Wednesday, November 09, 2011

Faith Works 11-12

Faith Works 11-12-11

Jeff Gill


The More Things Change



"The Lord be with you"


"And . . ."


Those statements are familiar, as far as they go, across many Christian traditions.


They have long taken the form, in America, of "The Lord be with you" from the priest, preacher, or presider, with a response from the people gathered of "And also with you." It comes from the Mass in English after the great transition of the Vatican II conference for the Roman Catholic Church, and sets the worship service rolling.


Those responsive statements are so effective that actually in the vast majority of Protestant churches you could step up to the platform or pulpit and say "The Lord be with you," and count on the majority of worshipers to respond in booming tones "And also with you."


This will get a little complicated come the end of the month.


Nov. 27 is the first Sunday of Advent, which is, for liturgical churches (and to some degree for any congregation which follows the lectionary cycle of Scripture readings), the beginning of the year. Everything resets, from the texts in weekly worship to the colors of pulpit covers and table paraments (purple for Advent).


Catholic Christians will find on that day, and I presume in the "vigil masses" on Saturday evening before, a bit more of a change. Well, more than a bit.


It turns out that the Mass translations from the Latin many of us have heard for years have been provisional, awaiting a more carefully considered effort from an international commission on worship texts. They've been provisional for over 40 years, but Rome likes to remind people that they don't think in terms of years, but of centuries (and wags would add, "yes, the fourteenth century").


After some politick-ing that I've read about but can't claim to understand (there was a draft worked on for some 30 years that was liked by many, but pitched at the last minute and reformulated under different management to reach the new, final translation), this new liturgical year ushers in an official, non-provisional "Missal of the Roman Mass" for use in worship among Catholics throughout the English-speaking world.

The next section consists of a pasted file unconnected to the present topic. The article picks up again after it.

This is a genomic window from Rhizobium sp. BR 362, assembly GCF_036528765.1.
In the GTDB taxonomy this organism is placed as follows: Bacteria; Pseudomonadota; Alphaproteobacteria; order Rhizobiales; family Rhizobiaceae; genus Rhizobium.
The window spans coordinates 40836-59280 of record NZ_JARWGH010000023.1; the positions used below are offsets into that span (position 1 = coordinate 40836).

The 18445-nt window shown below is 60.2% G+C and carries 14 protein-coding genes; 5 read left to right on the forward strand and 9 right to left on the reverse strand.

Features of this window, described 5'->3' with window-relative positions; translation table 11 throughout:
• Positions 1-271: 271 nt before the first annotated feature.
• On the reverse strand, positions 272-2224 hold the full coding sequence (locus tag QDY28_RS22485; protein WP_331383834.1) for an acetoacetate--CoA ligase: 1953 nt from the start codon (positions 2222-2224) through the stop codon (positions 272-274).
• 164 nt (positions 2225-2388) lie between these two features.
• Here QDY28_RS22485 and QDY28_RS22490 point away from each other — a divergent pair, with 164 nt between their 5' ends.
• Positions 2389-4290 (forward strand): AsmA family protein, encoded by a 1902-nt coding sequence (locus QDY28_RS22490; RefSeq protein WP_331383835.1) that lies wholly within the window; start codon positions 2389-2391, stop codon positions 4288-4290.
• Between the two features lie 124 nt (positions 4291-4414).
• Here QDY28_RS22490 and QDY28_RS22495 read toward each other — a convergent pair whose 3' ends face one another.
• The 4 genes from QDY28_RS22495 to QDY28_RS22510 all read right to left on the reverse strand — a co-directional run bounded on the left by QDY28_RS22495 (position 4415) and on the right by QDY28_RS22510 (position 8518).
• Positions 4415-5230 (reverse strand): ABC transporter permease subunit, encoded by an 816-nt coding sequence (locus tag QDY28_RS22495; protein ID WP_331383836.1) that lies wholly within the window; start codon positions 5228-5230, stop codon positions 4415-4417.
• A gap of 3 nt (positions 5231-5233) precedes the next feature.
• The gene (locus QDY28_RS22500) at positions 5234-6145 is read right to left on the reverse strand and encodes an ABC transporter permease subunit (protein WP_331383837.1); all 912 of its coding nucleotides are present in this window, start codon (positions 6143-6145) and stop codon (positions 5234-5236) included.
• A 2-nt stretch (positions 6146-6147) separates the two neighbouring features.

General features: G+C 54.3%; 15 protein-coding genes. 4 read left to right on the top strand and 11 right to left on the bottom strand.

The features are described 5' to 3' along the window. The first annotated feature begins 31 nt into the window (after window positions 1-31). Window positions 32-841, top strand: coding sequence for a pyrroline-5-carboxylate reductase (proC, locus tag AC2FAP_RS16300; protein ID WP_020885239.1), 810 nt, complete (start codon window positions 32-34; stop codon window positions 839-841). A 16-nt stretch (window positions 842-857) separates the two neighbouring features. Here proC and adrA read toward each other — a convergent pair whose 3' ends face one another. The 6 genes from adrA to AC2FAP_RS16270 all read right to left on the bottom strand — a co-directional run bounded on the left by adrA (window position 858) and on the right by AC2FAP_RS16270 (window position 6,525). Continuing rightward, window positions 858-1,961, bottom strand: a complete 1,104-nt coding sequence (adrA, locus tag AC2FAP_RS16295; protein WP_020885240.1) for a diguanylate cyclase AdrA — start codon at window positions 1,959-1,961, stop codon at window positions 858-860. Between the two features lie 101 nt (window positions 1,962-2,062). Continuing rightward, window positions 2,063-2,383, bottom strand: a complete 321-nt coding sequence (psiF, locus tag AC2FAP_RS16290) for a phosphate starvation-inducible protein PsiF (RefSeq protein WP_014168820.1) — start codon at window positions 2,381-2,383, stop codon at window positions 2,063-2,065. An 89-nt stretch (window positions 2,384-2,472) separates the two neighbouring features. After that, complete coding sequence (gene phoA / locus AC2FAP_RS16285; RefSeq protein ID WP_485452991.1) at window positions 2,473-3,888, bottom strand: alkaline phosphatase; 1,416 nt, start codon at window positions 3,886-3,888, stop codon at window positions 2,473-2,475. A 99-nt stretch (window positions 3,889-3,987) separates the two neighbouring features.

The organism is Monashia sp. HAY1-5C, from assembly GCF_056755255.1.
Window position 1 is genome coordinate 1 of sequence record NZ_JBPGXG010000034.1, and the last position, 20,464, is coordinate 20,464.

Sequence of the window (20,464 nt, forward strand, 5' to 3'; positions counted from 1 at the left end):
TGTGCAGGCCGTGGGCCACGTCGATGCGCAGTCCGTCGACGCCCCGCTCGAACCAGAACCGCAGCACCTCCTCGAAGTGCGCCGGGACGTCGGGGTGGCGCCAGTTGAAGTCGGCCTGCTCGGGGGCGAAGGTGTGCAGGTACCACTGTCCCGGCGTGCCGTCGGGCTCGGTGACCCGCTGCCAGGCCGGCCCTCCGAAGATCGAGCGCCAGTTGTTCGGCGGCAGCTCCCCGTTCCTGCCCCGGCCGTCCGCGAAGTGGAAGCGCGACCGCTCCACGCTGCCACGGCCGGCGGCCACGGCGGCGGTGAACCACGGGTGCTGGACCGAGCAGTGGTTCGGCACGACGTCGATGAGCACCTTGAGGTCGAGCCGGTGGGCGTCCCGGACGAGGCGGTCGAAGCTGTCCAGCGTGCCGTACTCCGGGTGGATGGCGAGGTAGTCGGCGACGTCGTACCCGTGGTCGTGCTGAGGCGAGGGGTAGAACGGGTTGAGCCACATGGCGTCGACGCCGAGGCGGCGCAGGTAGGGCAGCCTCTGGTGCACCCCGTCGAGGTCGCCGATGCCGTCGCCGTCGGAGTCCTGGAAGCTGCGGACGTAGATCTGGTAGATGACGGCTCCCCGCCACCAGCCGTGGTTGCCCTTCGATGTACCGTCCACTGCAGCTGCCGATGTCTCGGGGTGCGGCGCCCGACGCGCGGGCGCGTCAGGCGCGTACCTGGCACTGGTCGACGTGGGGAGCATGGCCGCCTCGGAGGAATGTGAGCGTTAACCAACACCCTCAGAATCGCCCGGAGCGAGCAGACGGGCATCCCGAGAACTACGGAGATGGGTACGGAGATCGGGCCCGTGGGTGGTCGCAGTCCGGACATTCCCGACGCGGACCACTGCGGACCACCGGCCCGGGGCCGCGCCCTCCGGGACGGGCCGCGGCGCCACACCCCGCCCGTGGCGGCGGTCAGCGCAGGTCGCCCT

With this first Sunday of Advent, you will hear the priest say "The Lord be with you," and your response will be "And with your spirit."


Is that all, you might ask? Oh no, there's much more. The form and sense of the whole is really not much changed at all, but some have said that a certain preference for Latinate constructions is what most marks this translation, with words like "consubstantial" likely to trip up unsuspecting tongues.


I've spoken to two priests and a few church musicians about the coming change, and the consensus is that the adjustment for the congregation should be relatively simple & straightforward (watch the card that's going to be in the pew!), but the real problem will be for priests and musicians who have been putting off wrestling with their parts, where the largest number of changes in wording have been made (I'm told). Some have begun already "saying the Mass" in this form in their private devotions, even practicing it in front of the bathroom mirror ("like being back in seminary!" one said).


But all agree the rumors and worries are a bit out of scale with what's actually going on. When you read the Latin text the 1970 translation was based on, you don't have to know the language to see why the 2011 adjustment makes a certain sense: Priest: Dominus vobiscum.  People: Et cum spiritu tuo. You can see it: "And with your spirit."


There is also returned from traditions of an earlier day a practice which is behind the common idiom "breast-beating": instead of what the 1970 version asks the people to pray as "that I have sinned through my own fault," the new translation returns, in English, to the Latin mass usage of inviting worshipers to tap their chest three times while saying "that I have greatly sinned in my thoughts and in my words, in what I have done and in what I have failed to do, through my fault, through my fault, through my most grievous fault," from an original Latin "mea culpa, mea culpa, mea maxima culpa."


Meanwhile, for all us Protestants, the question now arises: do we change, too? Or does the sacramental meaning of acknowledging the Holy Spirit at work in the presider, reclaimed with "And with your spirit," mean that most of us would do well to keep "And also with you"?


Jeff Gill is a writer, storyteller, and supply preacher around central Ohio; he hopes that the Lord is with you! You may respond as you prefer to or follow Knapsack @Twitter.

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